MONTREAL, Nov. 16, CMC – The International Air Transport Association (IATA) has urged governments in the region to work with the industry to make infrastructure a priority in unlocking aviation’s economic and social benefits.
According to Alexandre de Juniac, IATA’s Director General and CEO, airlines are faced with many challenges in the Caribbean.
“Operational costs are high. Taxes are significant. In addition, regulations are burdensome and often not aligned to global standards. We need a strong partnership with governments to focus on unlocking aviation’s benefits to tackle these issues effectively…”
He also called on Caribbean and Latin American governments to address two critical infrastructure issues – the capacity for growth in keeping with demand and infrastructure privitisation.
“The key is consultation. Airlines, governments and airport operators need to be partners in building successful cost-efficient infrastructure in line with market realities on cost and capacity.”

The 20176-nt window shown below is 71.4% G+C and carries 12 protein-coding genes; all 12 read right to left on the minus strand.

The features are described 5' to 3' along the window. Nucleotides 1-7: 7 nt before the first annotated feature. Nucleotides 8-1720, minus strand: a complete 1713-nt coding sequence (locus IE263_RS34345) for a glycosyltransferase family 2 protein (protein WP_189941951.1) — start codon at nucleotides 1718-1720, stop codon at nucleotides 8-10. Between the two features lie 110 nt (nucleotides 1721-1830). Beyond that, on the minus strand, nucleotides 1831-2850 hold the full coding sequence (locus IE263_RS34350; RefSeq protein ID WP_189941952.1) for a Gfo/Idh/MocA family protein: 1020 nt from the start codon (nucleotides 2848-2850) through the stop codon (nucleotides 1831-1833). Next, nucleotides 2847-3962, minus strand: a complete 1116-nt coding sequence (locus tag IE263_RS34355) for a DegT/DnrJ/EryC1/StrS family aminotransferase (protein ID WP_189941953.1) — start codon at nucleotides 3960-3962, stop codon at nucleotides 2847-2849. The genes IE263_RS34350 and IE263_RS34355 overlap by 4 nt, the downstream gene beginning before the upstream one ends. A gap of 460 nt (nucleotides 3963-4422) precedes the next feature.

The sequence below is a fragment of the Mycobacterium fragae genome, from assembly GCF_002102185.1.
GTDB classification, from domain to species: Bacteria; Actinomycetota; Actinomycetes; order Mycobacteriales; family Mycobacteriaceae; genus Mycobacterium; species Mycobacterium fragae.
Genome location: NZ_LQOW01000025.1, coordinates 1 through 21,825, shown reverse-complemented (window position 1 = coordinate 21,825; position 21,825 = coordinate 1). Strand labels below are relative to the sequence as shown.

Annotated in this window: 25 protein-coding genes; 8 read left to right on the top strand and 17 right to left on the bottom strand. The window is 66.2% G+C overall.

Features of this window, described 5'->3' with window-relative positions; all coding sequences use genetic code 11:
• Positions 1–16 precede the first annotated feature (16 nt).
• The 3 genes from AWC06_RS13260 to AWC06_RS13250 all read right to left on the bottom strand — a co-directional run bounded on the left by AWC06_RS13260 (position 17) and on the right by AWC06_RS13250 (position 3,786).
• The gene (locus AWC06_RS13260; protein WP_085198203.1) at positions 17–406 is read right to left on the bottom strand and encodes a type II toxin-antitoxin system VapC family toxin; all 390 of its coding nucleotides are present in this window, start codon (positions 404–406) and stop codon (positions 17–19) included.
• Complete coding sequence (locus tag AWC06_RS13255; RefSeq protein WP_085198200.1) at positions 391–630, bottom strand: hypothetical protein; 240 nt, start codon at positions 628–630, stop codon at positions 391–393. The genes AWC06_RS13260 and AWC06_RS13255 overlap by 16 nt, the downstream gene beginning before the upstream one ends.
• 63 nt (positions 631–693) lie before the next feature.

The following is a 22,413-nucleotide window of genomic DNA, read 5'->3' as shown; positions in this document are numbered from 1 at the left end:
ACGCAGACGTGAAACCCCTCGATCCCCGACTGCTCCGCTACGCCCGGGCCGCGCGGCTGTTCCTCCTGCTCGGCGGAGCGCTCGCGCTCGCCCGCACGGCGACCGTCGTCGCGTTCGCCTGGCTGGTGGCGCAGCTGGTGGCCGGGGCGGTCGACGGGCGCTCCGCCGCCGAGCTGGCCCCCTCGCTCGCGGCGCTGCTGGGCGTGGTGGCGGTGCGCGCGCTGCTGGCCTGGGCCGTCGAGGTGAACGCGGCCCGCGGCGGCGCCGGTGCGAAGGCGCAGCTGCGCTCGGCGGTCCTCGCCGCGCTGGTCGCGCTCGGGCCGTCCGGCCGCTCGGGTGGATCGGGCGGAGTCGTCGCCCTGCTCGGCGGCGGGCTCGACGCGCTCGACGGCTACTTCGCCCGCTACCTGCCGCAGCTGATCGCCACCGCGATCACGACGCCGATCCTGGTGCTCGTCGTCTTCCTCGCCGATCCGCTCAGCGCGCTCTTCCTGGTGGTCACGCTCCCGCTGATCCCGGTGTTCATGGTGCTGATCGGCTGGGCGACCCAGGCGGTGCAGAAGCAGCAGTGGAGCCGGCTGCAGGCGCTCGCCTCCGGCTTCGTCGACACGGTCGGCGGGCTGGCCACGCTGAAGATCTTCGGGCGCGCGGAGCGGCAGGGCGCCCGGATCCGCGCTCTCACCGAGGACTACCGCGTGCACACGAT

de Juniac, in an address at the Latin American and Caribbean Air Transport Association’s leadership forum in Mexico City, also sounded a cautionary note on airport privatization.
“Harnessing the efficiencies of private enterprise to improve infrastructure needs iron-clad regulation to protect the users from out-of-control monopolies,” said de Juniac, who also urged governments to award infrastructure concessions with a priority on finding partners aligned with the long-term national interest of realizing the benefits of growing connectivity—not the short-term gain of those coming with the highest bid.
According to IATA, passenger demand across the region is expected to more than double from 298 million in 2015 to 658 million in 2035.
The association says if that demand is met, the number of jobs supported by aviation in the region will grow from 5.4 million to 8.4 million over the same period.
“Aviation is the business of freedom. It helps people to trade, to discover and to better their lives. A successful aviation industry generates prosperity. Despite protectionist rhetoric – which we must be robust in countering, economies need air connectivity to grow and integrate with world markets,” de Juniac said.